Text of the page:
When students shared how much they enjoyed reading a chapter of “Mexican Village” in Elizabeth Coonrod Martínez’s class, she wondered what else the late Josefina Niggli had written.
“I picked up ‘Step Down, Elder Brother,’ and I fell in love with Niggli,” said Martínez, chair of Chicano and Latino studies and professor of Latin American literature and cultural studies at Sonoma State University.
Martínez will deliver the keynote speech for the ninth annual Gender Conference at Western Carolina University, which will celebrate Niggli’s life and legacy, at 11 a.m. Wednesday, March 10 in the Grandroom of A.K. Hinds University Center. Martínez also will speak later the same day at the “Women Who Dare!” Interdisciplinary Speaker Series held at 6 p.m. in Multipurpose Room A of the University Center.
A poet, playwright, novelist and screenwriter, Niggli was born 100 years ago in Mexico to parents of European descent and worked in the United States at locations including Cullowhee, where she was a member of the Western Carolina faculty.
“Her goal was to have the English-reading world better understand the richness of Mexican culture,” said Martínez. “After I read ‘Step Down, Elder Brother,’ I started to think about how I could help more people know about Niggli and her works. My initial plan was to have ‘Miracle for Mexico’ reprinted, but I saw more need for a biography because people needed to become more aware of Niggli.”
Niggli spent part of her childhood in Monterrey, Mexico, and part in Texas. She earned her bachelor’s degree at Incarnate Word College in San Antonio. She went on to earn a master’s degree in drama from the University of North Carolina at Chapel Hill in 1937. She also was a student at the Columbia University School of Journalism, received radio training at New York University and studied acting in Europe.
Three stories from her first novel, “Mexican Village,” were later adapted into the movie “Sombrero.” She worked as a stable writer for Metro-Goldwyn-Meyer and 20th Century Fox. Her studies took her to the Old Vic Theatre in London, the Abbey Players in Dublin, le Teatre de l’oest in France, the British Drama League in Wales and El Teatro Pequeno in Mexico City.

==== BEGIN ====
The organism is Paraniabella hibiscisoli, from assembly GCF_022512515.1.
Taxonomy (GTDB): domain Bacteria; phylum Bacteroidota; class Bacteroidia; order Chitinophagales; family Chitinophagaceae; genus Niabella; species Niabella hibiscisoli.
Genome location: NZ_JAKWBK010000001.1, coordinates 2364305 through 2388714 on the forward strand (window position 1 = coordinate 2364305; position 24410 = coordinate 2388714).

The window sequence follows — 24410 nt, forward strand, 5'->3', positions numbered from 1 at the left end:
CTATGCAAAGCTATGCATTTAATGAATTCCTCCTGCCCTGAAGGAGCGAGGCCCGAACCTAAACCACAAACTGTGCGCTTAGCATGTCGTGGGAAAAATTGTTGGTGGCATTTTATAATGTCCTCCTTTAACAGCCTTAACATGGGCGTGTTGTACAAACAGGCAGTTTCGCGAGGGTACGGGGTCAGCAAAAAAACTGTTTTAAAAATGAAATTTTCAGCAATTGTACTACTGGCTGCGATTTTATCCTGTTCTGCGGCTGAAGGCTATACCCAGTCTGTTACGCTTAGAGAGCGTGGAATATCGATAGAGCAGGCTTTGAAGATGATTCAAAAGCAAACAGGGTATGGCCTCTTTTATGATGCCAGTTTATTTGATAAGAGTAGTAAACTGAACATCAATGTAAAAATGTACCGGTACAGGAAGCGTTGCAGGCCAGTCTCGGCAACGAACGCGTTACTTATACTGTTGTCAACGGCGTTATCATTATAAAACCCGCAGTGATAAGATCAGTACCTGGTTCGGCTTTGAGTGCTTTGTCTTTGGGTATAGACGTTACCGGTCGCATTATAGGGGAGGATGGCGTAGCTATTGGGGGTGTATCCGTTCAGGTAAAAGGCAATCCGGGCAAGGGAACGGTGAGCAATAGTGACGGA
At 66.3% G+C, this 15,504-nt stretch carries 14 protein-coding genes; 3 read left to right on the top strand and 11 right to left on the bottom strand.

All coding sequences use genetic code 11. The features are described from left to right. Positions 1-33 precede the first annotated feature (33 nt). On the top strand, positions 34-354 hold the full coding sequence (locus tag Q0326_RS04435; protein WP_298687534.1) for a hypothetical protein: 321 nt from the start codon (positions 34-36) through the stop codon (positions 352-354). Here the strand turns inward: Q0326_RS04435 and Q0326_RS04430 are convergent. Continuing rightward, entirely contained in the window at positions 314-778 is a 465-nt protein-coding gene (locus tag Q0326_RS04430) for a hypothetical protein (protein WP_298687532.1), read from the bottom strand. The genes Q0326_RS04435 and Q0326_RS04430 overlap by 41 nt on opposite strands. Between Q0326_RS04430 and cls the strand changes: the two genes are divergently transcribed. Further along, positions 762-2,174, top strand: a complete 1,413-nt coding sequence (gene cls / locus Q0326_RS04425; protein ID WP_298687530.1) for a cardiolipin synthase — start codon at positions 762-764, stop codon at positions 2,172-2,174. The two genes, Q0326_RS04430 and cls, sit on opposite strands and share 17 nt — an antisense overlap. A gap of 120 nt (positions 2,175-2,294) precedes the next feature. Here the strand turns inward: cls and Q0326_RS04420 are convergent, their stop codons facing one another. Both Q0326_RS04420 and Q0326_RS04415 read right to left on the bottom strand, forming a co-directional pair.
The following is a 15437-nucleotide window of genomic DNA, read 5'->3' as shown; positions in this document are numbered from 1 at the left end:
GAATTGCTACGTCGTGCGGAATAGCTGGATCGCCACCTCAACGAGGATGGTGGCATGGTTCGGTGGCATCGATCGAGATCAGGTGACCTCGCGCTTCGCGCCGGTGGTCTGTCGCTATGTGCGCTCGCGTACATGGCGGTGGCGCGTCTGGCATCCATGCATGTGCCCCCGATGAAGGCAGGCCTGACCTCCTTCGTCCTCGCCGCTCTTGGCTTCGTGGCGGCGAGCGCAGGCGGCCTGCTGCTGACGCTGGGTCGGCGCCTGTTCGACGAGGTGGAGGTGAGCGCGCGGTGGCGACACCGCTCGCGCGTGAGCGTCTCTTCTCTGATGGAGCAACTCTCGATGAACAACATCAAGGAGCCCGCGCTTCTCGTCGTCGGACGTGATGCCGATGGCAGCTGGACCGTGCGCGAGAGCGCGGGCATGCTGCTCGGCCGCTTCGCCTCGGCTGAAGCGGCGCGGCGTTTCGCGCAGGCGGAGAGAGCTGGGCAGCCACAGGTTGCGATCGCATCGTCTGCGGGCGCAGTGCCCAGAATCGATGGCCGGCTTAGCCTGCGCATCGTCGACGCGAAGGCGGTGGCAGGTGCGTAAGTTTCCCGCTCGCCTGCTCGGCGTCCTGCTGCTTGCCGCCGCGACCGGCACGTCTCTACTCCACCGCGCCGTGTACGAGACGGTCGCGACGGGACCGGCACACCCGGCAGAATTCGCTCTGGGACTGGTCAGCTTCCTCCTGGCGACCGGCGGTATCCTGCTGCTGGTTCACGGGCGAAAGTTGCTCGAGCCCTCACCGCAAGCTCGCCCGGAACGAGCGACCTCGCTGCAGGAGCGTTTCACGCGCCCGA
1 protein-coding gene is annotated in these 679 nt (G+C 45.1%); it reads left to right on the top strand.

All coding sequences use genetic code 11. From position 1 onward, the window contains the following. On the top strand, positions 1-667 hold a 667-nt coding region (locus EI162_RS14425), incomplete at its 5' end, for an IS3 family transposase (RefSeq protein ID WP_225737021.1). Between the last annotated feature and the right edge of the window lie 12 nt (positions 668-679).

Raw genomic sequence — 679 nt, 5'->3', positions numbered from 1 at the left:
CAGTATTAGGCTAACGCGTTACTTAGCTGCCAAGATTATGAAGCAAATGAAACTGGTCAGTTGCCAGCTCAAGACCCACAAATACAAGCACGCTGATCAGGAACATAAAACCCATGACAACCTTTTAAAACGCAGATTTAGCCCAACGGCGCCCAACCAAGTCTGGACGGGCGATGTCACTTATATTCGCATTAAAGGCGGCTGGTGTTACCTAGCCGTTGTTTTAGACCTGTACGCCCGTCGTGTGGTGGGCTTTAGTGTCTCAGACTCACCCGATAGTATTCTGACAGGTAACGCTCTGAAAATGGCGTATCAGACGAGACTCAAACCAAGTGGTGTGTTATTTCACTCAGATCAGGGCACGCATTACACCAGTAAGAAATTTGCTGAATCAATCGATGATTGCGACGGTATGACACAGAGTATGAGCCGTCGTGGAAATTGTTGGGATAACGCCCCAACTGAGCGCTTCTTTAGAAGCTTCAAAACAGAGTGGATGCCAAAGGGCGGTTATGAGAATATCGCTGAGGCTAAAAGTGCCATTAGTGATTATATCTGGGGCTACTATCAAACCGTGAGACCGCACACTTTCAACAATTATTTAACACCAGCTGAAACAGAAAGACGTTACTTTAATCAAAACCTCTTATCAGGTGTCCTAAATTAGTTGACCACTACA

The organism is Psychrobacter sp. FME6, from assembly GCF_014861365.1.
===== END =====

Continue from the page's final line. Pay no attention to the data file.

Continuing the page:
From 1955 to 1975, Niggli taught drama and journalism and was a key part of developing the drama curriculum at Western Carolina University. She made her home in Cullowhee until her death in 1983, but she is remembered today at WCU where a theater and a scholarship fund bear her name.
In addition, students still read her works. Luther Jones, an assistant professor at WCU and former student of Niggli’s, has his class read Niggli’s play “The Ring of General Macias,” which is set during the Mexican Revolution. “Part of the play examines why a person became a rebel,” said Jones. “Niggli hits you with both sides, and during the course of the play you begin to understand both viewpoints.”
Her bequest to WCU has generated more than $120,000 in scholarships for theater students, and a collection of materials from her and about her are in Special Collections of WCU’s Hunter Library.
Martínez, in fact, traveled to Cullowhee to explore the archive while working on “Josefina Niggli, Mexican American Writer: A Critical Biography,” which was published in 2007.
“I came away with a greater fascination of her plays. Also, you have to be observant when studying her archives because Niggli kept multiple drafts of plays and stories,” said Martínez. “Niggli’s play ‘The Fair God’ about Maximilian and Carlota’ predates an extensive and definitive Mexican play on the same subject matter.”
Like Niggli, Martínez spent part of her childhood in Texas and part in Monterrey, Mexico. She was 16 when her family moved from Mexico to Orange County in southern California.
Martínez, who speaks Spanish and English, went on to major in English and liberal arts at Portland State University in Oregon, continued her studies at New York University in Spain and completed her doctoral work at the University of New Mexico in Albuquerque. She specialized in Spanish/Latin American literature with secondary specializations in cultural and Chicano studies.
“I was born with the natural drive to write and read, and I also am curious and fascinated by cultures both in and out of the United States,” said Martínez.
She has traveled extensively throughout Central and South America, and during her career has worked as a journalist, foreign language instructor and literature instructor. She also has a reading knowledge of Náhuatl, which was the most spoken language in Mezo-America, and French.
“As Niggli strived to showcase the rich cultural heritage of Mexico, it is my hope that my work continues to showcase the richness of Mexico,” said Martínez.
A book by Martínez titled “Aperturas,” the first in a set of two books written in Spanish for students majoring in Spanish, is due out this fall. “Aperturas” explains Mexican culture and traditions, and relates these experiences to literature. The second volume will focus on the Hispanic community in the United States.
By Bobby Willover, a WCU student and member of the committee organizing Josefina Niggli: A Celebration of Culture, Art, and Life